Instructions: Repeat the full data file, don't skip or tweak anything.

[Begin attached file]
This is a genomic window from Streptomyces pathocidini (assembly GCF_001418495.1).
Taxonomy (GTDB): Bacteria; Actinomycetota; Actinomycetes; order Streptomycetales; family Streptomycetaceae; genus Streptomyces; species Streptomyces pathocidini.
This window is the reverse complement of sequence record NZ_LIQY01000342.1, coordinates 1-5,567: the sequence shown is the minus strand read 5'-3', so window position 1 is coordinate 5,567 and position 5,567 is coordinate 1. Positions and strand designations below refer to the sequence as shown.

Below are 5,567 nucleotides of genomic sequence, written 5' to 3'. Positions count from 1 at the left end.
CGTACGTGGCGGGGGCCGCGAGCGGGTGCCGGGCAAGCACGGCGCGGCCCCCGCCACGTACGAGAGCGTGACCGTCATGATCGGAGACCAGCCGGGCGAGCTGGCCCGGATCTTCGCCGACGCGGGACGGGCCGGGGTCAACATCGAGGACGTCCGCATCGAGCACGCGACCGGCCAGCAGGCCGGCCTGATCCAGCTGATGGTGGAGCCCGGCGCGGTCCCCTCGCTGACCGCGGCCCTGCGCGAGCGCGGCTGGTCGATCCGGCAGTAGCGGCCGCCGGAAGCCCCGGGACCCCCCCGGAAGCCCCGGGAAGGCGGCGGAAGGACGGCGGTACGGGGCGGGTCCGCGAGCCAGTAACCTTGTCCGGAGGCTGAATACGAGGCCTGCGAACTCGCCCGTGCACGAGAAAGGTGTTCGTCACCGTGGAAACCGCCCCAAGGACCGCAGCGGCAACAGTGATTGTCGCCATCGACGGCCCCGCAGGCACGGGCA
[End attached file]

This is a genomic window from Streptomyces pathocidini (assembly GCF_001418495.1).
Taxonomy (GTDB): Bacteria; Actinomycetota; Actinomycetes; order Streptomycetales; family Streptomycetaceae; genus Streptomyces; species Streptomyces pathocidini.
This window is the reverse complement of sequence record NZ_LIQY01000342.1, coordinates 1-5,567: the sequence shown is the minus strand read 5'-3', so window position 1 is coordinate 5,567 and position 5,567 is coordinate 1. Positions and strand designations below refer to the sequence as shown.

Below are 5,567 nucleotides of genomic sequence, written 5' to 3'. Positions count from 1 at the left end.
CGTACGTGGCGGGGGCCGCGAGCGGGTGCCGGGCAAGCACGGCGCGGCCCCCGCCACGTACGAGAGCGTGACCGTCATGATCGGAGACCAGCCGGGCGAGCTGGCCCGGATCTTCGCCGACGCGGGACGGGCCGGGGTCAACATCGAGGACGTCCGCATCGAGCACGCGACCGGCCAGCAGGCCGGCCTGATCCAGCTGATGGTGGAGCCCGGCGCGGTCCCCTCGCTGACCGCGGCCCTGCGCGAGCGCGGCTGGTCGATCCGGCAGTAGCGGCCGCCGGAAGCCCCGGGACCCCCCCGGAAGCCCCGGGAAGGCGGCGGAAGGACGGCGGTACGGGGCGGGTCCGCGAGCCAGTAACCTTGTCCGGAGGCTGAATACGAGGCCTGCGAACTCGCCCGTGCACGAGAAAGGTGTTCGTCACCGTGGAAACCGCCCCAAGGACCGCAGCGGCAACAGTGATTGTCGCCATCGACGGCCCCGCAGGCACGGGCA